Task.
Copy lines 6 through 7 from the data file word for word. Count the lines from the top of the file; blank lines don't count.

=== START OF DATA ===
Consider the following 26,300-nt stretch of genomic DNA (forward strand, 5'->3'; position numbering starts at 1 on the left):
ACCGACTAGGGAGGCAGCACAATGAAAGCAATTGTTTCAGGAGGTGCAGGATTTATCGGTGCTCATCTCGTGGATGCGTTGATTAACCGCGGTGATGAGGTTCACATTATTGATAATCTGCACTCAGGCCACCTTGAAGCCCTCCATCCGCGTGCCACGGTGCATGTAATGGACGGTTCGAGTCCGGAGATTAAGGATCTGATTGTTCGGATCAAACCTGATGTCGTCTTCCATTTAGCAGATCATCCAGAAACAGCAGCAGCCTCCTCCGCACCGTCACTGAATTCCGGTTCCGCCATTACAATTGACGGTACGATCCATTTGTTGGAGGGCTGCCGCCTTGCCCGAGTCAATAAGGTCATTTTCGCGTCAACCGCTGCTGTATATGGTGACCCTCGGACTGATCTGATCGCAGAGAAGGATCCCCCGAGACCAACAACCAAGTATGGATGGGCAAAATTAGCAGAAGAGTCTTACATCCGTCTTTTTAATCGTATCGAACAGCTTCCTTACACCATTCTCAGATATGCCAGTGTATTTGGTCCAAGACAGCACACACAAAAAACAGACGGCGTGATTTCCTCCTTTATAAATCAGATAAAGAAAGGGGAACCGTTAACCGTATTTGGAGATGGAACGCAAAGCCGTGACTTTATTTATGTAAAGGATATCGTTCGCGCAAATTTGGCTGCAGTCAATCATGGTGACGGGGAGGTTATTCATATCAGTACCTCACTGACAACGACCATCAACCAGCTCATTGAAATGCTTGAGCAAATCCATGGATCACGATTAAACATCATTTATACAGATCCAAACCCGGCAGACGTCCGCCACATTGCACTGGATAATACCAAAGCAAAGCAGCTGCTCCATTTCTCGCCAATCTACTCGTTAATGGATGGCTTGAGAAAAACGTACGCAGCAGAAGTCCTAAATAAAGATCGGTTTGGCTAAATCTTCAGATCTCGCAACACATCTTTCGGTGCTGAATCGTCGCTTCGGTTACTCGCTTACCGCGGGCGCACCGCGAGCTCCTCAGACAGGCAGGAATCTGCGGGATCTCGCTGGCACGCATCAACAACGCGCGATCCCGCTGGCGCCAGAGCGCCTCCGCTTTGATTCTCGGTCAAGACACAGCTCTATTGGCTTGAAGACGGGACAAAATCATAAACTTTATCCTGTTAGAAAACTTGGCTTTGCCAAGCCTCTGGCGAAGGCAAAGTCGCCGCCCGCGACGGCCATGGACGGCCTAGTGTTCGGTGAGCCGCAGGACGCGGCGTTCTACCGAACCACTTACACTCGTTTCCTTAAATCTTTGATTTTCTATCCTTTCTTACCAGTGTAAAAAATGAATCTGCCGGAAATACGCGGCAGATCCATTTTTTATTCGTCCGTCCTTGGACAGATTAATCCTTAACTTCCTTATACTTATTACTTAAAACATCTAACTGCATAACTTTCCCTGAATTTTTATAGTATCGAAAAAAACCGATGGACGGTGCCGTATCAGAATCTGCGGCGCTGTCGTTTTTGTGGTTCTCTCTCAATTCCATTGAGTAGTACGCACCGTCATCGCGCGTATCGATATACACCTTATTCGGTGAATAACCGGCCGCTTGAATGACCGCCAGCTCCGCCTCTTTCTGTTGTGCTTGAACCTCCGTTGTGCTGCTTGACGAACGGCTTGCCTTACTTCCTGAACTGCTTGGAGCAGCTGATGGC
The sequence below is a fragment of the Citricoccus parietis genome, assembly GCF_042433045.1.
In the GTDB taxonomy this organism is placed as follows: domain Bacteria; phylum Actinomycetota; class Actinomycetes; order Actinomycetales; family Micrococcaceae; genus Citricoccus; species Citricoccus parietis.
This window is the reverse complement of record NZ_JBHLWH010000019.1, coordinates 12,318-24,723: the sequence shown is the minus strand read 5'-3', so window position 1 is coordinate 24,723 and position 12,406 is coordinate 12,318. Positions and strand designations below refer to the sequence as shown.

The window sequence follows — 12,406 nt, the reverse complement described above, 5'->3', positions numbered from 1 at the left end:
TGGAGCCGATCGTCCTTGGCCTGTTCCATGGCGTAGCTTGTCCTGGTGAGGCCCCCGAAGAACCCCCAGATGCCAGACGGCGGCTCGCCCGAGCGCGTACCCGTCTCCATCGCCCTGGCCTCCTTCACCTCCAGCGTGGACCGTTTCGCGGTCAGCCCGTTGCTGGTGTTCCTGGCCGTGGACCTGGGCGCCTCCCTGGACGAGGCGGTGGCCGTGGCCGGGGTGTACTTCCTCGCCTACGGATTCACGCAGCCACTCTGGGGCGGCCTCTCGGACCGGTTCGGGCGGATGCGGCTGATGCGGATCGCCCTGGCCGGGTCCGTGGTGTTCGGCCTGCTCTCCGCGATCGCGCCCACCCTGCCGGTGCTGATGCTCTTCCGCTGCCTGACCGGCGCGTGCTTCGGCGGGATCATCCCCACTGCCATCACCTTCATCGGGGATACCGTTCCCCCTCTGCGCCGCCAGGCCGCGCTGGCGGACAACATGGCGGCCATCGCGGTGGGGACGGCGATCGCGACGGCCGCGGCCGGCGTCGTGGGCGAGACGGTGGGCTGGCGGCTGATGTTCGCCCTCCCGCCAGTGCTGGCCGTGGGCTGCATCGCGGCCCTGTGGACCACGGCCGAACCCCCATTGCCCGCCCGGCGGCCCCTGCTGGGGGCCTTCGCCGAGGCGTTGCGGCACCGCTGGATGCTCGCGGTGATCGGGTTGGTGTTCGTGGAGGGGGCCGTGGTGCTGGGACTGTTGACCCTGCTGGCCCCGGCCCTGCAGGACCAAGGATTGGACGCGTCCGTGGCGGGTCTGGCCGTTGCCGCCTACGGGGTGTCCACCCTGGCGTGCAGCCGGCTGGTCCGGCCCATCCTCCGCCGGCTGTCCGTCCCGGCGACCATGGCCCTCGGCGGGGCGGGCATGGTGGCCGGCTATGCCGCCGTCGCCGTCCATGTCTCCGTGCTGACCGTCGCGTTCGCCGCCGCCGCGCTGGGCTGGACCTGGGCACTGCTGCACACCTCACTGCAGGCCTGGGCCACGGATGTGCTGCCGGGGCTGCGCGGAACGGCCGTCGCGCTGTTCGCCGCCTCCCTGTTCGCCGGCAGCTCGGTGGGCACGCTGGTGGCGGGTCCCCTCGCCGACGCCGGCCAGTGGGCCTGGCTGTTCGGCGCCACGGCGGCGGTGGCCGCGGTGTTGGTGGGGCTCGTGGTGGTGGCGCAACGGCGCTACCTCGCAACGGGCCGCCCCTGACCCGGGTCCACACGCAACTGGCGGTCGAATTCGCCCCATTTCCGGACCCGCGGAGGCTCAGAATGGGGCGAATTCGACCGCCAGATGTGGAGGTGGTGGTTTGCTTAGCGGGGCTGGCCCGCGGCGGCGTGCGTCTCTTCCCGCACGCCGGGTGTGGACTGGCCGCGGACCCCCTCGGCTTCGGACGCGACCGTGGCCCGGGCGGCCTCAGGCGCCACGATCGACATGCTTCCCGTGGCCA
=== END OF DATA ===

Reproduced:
The window sequence follows — 12,406 nt, the reverse complement described above, 5'->3', positions numbered from 1 at the left end:
TGGAGCCGATCGTCCTTGGCCTGTTCCATGGCGTAGCTTGTCCTGGTGAGGCCCCCGAAGAACCCCCAGATGCCAGACGGCGGCTCGCCCGAGCGCGTACCCGTCTCCATCGCCCTGGCCTCCTTCACCTCCAGCGTGGACCGTTTCGCGGTCAGCCCGTTGCTGGTGTTCCTGGCCGTGGACCTGGGCGCCTCCCTGGACGAGGCGGTGGCCGTGGCCGGGGTGTACTTCCTCGCCTACGGATTCACGCAGCCACTCTGGGGCGGCCTCTCGGACCGGTTCGGGCGGATGCGGCTGATGCGGATCGCCCTGGCCGGGTCCGTGGTGTTCGGCCTGCTCTCCGCGATCGCGCCCACCCTGCCGGTGCTGATGCTCTTCCGCTGCCTGACCGGCGCGTGCTTCGGCGGGATCATCCCCACTGCCATCACCTTCATCGGGGATACCGTTCCCCCTCTGCGCCGCCAGGCCGCGCTGGCGGACAACATGGCGGCCATCGCGGTGGGGACGGCGATCGCGACGGCCGCGGCCGGCGTCGTGGGCGAGACGGTGGGCTGGCGGCTGATGTTCGCCCTCCCGCCAGTGCTGGCCGTGGGCTGCATCGCGGCCCTGTGGACCACGGCCGAACCCCCATTGCCCGCCCGGCGGCCCCTGCTGGGGGCCTTCGCCGAGGCGTTGCGGCACCGCTGGATGCTCGCGGTGATCGGGTTGGTGTTCGTGGAGGGGGCCGTGGTGCTGGGACTGTTGACCCTGCTGGCCCCGGCCCTGCAGGACCAAGGATTGGACGCGTCCGTGGCGGGTCTGGCCGTTGCCGCCTACGGGGTGTCCACCCTGGCGTGCAGCCGGCTGGTCCGGCCCATCCTCCGCCGGCTGTCCGTCCCGGCGACCATGGCCCTCGGCGGGGCGGGCATGGTGGCCGGCTATGCCGCCGTCGCCGTCCATGTCTCCGTGCTGACCGTCGCGTTCGCCGCCGCCGCGCTGGGCTGGACCTGGGCACTGCTGCACACCTCACTGCAGGCCTGGGCCACGGATGTGCTGCCGGGGCTGCGCGGAACGGCCGTCGCGCTGTTCGCCGCCTCCCTGTTCGCCGGCAGCTCGGTGGGCACGCTGGTGGCGGGTCCCCTCGCCGACGCCGGCCAGTGGGCCTGGCTGTTCGGCGCCACGGCGGCGGTGGCCGCGGTGTTGGTGGGGCTCGTGGTGGTGGCGCAACGGCGCTACCTCGCAACGGGCCGCCCCTGACCCGGGTCCACACGCAACTGGCGGTCGAATTCGCCCCATTTCCGGACCCGCGGAGGCTCAGAATGGGGCGAATTCGACCGCCAGATGTGGAGGTGGTGGTTTGCTTAGCGGGGCTGGCCCGCGGCGGCGTGCGTCTCTTCCCGCACGCCGGGTGTGGACTGGCCGCGGACCCCCTCGGCTTCGGACGCGACCGTGGCCCGGGCGGCCTCAGGCGCCACGATCGACATGCTTCCCGTGGCCA